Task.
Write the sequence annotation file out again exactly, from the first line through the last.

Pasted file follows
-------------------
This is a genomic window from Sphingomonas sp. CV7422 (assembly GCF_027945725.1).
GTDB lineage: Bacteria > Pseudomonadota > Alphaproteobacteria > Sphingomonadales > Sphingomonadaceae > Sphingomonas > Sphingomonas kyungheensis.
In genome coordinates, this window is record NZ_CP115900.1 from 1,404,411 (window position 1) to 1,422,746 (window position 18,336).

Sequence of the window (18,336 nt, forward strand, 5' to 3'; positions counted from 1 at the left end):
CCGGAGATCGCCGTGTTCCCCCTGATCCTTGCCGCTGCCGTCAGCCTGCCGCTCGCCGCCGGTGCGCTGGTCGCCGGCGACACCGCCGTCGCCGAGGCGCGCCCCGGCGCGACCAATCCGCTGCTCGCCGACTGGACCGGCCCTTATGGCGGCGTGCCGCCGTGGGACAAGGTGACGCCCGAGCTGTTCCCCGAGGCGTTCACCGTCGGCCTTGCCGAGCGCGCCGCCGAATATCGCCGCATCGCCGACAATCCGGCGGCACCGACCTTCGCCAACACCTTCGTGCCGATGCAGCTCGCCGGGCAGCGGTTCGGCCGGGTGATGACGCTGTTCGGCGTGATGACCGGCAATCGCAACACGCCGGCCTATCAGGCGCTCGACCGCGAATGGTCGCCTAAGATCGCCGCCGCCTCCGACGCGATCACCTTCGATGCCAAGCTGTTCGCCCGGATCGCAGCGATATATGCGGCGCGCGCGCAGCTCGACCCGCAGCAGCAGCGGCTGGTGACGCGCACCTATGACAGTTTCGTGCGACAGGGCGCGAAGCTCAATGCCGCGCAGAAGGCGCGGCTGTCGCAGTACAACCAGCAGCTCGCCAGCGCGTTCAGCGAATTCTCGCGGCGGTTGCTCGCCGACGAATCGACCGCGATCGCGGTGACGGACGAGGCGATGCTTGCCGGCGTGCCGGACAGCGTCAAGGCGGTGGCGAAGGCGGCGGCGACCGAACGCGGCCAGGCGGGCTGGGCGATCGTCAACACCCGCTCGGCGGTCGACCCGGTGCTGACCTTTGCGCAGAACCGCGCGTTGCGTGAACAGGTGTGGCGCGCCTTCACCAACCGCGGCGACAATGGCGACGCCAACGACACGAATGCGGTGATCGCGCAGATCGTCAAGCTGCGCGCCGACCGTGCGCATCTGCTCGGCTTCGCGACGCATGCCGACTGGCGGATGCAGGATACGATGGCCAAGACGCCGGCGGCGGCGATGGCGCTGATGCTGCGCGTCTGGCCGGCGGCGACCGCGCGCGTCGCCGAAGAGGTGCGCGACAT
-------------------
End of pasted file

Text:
This is a genomic window from Sphingomonas sp. CV7422 (assembly GCF_027945725.1).
GTDB lineage: Bacteria > Pseudomonadota > Alphaproteobacteria > Sphingomonadales > Sphingomonadaceae > Sphingomonas > Sphingomonas kyungheensis.
In genome coordinates, this window is record NZ_CP115900.1 from 1,404,411 (window position 1) to 1,422,746 (window position 18,336).

Sequence of the window (18,336 nt, forward strand, 5' to 3'; positions counted from 1 at the left end):
CCGGAGATCGCCGTGTTCCCCCTGATCCTTGCCGCTGCCGTCAGCCTGCCGCTCGCCGCCGGTGCGCTGGTCGCCGGCGACACCGCCGTCGCCGAGGCGCGCCCCGGCGCGACCAATCCGCTGCTCGCCGACTGGACCGGCCCTTATGGCGGCGTGCCGCCGTGGGACAAGGTGACGCCCGAGCTGTTCCCCGAGGCGTTCACCGTCGGCCTTGCCGAGCGCGCCGCCGAATATCGCCGCATCGCCGACAATCCGGCGGCACCGACCTTCGCCAACACCTTCGTGCCGATGCAGCTCGCCGGGCAGCGGTTCGGCCGGGTGATGACGCTGTTCGGCGTGATGACCGGCAATCGCAACACGCCGGCCTATCAGGCGCTCGACCGCGAATGGTCGCCTAAGATCGCCGCCGCCTCCGACGCGATCACCTTCGATGCCAAGCTGTTCGCCCGGATCGCAGCGATATATGCGGCGCGCGCGCAGCTCGACCCGCAGCAGCAGCGGCTGGTGACGCGCACCTATGACAGTTTCGTGCGACAGGGCGCGAAGCTCAATGCCGCGCAGAAGGCGCGGCTGTCGCAGTACAACCAGCAGCTCGCCAGCGCGTTCAGCGAATTCTCGCGGCGGTTGCTCGCCGACGAATCGACCGCGATCGCGGTGACGGACGAGGCGATGCTTGCCGGCGTGCCGGACAGCGTCAAGGCGGTGGCGAAGGCGGCGGCGACCGAACGCGGCCAGGCGGGCTGGGCGATCGTCAACACCCGCTCGGCGGTCGACCCGGTGCTGACCTTTGCGCAGAACCGCGCGTTGCGTGAACAGGTGTGGCGCGCCTTCACCAACCGCGGCGACAATGGCGACGCCAACGACACGAATGCGGTGATCGCGCAGATCGTCAAGCTGCGCGCCGACCGTGCGCATCTGCTCGGCTTCGCGACGCATGCCGACTGGCGGATGCAGGATACGATGGCCAAGACGCCGGCGGCGGCGATGGCGCTGATGCTGCGCGTCTGGCCGGCGGCGACCGCGCGCGTCGCCGAAGAGGTGCGCGACAT